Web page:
More than a million electricity customers were left without power around 1 pm CT Sept. 1 as the remnants of Hurricane Ida continued from its initial landfall in Louisiana into the Northeastern US, but progress was made Louisiana.
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Utility websites showed more than 13,000 customers in Pennsylvania were left in the dark as the storm wrought havoc along the Atlantic Seaboard from Maryland to New York. The National Hurricane Center said the storm threatens flash flooding from Philadelphia and Washington DC to Boston, with maximum sustained winds of 30 mph.
The National Weather Service issued a tornado watch for Delaware, parts of eastern Maryland, southeastern Pennsylvania and most of New Jersey until 10 pm ET Sept. 1.
New York's new Governor Kathy Hochul on Sept. 1 directed state agencies to prepare for the storm's arrival along with potential tornados and heavy rains through Sept. 2.
Accuweather said, "Even after Ida moves off the New England coast later Sept. 2, residents across the Northeast may still feel the storm's wrath in the days that follow."
'A sign of hope' in the Big Easy
Entergy, whose utility customers were hit hardest in Louisiana and Mississippi, reported Sept. 1 "a sign of hope ... as Entergy crews turn power on for some customers in eastern New Orleans," after all of the major transmission lines supplying the metro area were severed by the storm.
Power demand in the Midcontinent Independent System Operator, which serves most of the area of Louisiana and Mississippi hardest hit by the storm, continued to revive toward normal levels Sept. 1, with the actual peakload tracking slightly higher than the forecast of 91.2 GW, but this remains well below the 110.9 GW average of the previous four Wednesdays in August.
At MISO's Louisiana Hub, the real-time on-peak locational marginal price was about $40.80/MWh, compared with the average of $39.11/MWh for average real-time on-peak LMP for the previous four Wednesdays in August.
Trading on MISO Louisiana Hub day-ahead on-peak power remained quiet on the Intercontinental Exchange.
At the PJM West Hub, real-time on-peak LMPs averaged $43.35/MWh around 3 pm ET Sept. 1, compared with an average of about $43.30/MWh for the previous four Wednesdays.
On ICE, PJM West Hub day-ahead on-peak power for delivery Sept. 2 was up 75 cents on the day to $39.25/MWh, compared with $57.94/MWh for delivery on the previous four Thursdays.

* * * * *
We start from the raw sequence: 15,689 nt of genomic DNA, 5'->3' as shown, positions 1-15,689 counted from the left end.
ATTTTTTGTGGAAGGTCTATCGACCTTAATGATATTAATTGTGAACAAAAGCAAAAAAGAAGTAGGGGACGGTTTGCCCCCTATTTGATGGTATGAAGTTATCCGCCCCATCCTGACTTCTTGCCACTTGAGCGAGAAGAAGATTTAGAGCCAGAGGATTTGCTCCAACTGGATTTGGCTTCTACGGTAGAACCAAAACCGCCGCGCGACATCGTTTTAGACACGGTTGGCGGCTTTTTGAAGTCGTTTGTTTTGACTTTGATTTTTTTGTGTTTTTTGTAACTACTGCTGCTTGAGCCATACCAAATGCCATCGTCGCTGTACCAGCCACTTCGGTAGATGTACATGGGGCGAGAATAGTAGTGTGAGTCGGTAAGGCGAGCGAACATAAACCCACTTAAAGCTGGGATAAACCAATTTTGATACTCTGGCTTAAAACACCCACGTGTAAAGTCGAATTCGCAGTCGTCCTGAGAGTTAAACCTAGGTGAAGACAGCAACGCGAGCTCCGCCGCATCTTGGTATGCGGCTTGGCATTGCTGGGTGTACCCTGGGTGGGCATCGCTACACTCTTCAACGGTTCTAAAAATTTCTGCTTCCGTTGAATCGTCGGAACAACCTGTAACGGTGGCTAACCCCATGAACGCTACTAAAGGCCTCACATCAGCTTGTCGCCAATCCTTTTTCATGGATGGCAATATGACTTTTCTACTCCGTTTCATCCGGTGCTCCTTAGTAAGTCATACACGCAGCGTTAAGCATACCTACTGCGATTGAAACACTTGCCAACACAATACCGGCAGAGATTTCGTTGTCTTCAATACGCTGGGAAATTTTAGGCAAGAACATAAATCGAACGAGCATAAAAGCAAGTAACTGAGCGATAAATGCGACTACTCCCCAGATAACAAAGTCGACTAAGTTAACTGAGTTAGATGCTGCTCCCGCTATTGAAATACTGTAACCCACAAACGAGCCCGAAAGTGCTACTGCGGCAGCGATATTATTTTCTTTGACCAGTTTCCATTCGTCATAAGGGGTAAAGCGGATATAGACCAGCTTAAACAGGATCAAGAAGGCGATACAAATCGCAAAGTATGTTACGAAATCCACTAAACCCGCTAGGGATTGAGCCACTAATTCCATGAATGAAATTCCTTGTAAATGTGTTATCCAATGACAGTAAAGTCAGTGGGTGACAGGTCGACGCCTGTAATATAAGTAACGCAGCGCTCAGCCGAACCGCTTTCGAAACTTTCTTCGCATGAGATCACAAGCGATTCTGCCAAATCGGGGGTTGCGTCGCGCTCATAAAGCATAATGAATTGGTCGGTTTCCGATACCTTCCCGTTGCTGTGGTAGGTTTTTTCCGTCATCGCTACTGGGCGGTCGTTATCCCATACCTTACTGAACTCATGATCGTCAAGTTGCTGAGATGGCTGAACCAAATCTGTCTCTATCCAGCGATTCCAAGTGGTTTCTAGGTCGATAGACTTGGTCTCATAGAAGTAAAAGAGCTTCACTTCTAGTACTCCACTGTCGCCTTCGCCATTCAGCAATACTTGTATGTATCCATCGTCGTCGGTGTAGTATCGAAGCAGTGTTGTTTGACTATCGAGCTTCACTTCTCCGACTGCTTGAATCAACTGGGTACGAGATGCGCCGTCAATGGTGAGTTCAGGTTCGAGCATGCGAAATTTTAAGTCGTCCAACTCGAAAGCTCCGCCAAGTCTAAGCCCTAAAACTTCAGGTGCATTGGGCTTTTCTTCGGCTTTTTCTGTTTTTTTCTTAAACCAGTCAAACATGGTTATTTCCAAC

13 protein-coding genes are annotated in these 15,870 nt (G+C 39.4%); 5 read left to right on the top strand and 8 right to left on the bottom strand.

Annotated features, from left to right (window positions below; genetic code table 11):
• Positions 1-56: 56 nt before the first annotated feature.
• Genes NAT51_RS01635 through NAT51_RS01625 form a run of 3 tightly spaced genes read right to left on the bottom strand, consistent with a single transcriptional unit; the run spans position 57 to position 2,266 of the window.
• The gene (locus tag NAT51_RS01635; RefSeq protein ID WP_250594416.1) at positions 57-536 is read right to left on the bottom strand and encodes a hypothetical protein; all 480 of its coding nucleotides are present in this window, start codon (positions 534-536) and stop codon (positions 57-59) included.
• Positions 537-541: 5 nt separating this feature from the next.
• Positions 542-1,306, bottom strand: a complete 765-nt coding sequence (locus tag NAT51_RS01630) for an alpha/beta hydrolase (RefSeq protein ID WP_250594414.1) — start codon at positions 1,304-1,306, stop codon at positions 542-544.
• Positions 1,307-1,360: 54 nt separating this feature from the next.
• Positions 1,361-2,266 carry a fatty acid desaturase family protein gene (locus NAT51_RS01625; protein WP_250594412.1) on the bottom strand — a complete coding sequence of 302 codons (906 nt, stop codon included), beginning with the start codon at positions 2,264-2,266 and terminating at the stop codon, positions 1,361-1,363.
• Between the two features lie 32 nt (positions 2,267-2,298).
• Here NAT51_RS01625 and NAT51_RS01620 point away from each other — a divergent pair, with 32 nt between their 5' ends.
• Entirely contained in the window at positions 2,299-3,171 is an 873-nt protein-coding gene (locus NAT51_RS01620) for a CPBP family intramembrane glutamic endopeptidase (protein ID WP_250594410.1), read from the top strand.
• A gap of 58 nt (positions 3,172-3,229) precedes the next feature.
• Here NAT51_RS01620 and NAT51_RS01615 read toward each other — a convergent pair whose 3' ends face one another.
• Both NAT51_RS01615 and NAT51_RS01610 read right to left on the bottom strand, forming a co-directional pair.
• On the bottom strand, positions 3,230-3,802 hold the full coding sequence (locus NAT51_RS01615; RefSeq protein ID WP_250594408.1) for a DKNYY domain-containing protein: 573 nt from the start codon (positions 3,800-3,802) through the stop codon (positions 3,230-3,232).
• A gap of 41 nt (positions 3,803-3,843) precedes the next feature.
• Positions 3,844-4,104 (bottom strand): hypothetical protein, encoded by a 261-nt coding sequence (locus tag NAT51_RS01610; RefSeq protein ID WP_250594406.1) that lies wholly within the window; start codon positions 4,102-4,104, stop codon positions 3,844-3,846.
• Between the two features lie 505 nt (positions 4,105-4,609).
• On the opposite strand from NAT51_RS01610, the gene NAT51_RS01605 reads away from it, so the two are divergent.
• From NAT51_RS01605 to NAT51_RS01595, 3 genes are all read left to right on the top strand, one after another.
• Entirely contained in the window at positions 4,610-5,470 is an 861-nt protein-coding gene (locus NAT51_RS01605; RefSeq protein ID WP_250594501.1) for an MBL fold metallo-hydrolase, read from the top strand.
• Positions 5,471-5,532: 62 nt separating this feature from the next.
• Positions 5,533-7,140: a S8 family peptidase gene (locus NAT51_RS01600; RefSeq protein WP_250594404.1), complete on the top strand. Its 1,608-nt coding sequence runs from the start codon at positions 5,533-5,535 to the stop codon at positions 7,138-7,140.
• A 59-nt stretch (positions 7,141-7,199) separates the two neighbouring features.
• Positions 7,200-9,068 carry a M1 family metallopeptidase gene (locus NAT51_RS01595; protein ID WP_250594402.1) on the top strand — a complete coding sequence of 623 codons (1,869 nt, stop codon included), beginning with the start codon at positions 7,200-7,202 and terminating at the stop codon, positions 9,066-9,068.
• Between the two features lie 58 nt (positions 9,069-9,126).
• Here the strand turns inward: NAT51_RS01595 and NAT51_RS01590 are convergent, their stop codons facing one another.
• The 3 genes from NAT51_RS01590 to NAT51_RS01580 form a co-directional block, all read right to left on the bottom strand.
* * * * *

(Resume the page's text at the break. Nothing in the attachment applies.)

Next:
In Entergy's Deep South footprint, the company said, "With extensive damage to the system across the region, much of the redundancy built into the electric system is limited."
Therefore, Entergy cannot as easily move power around to customers and "limits options to power customers in the event of equipment failure or additional damage to the system."
However, Entergy had been able to return 68 of its 220 affected substations to service, along with 44 of 210 affected transmission lines across Louisiana and as of 8 am Sept. 1.
But the utility also faces massive numbers on its distribution system, including 5,112 poles, 5,906 transformers and 1,185 spans of wire damaged or destroyed.
"In Louisiana, our current focus is on completing damage assessment as quickly as possible, providing for the logistics needs of our workers and aligning our distribution and transmission recovery to provide electricity to as many customers as quickly as possible," Entergy said in a Sept. 1 statement. "In Mississippi, damage assessment is nearly complete. ... We expect to restore customers in the north and central areas of the state today, and in the south by tomorrow."
Entergy was still assessing the damage in Louisiana, but this work was complete Sept. 1 in Mississippi, and the company expects all of its Mississippi customers who are able to receive power to do so by the end of Sept. 2.
Cleco, the second-hardest-hit utility in Ida's wake, on Sept. 1 said it had found more than 100 poles on the ground, 400 broken crossarms, 65 damaged transformers, more than 70 spans of wire down and more than 500 trees on power lines.
Nevertheless, Cleco estimated that customers in much of its footprint affected by the storm, especially essential services and medical facilities, could have service restored Sept. 1.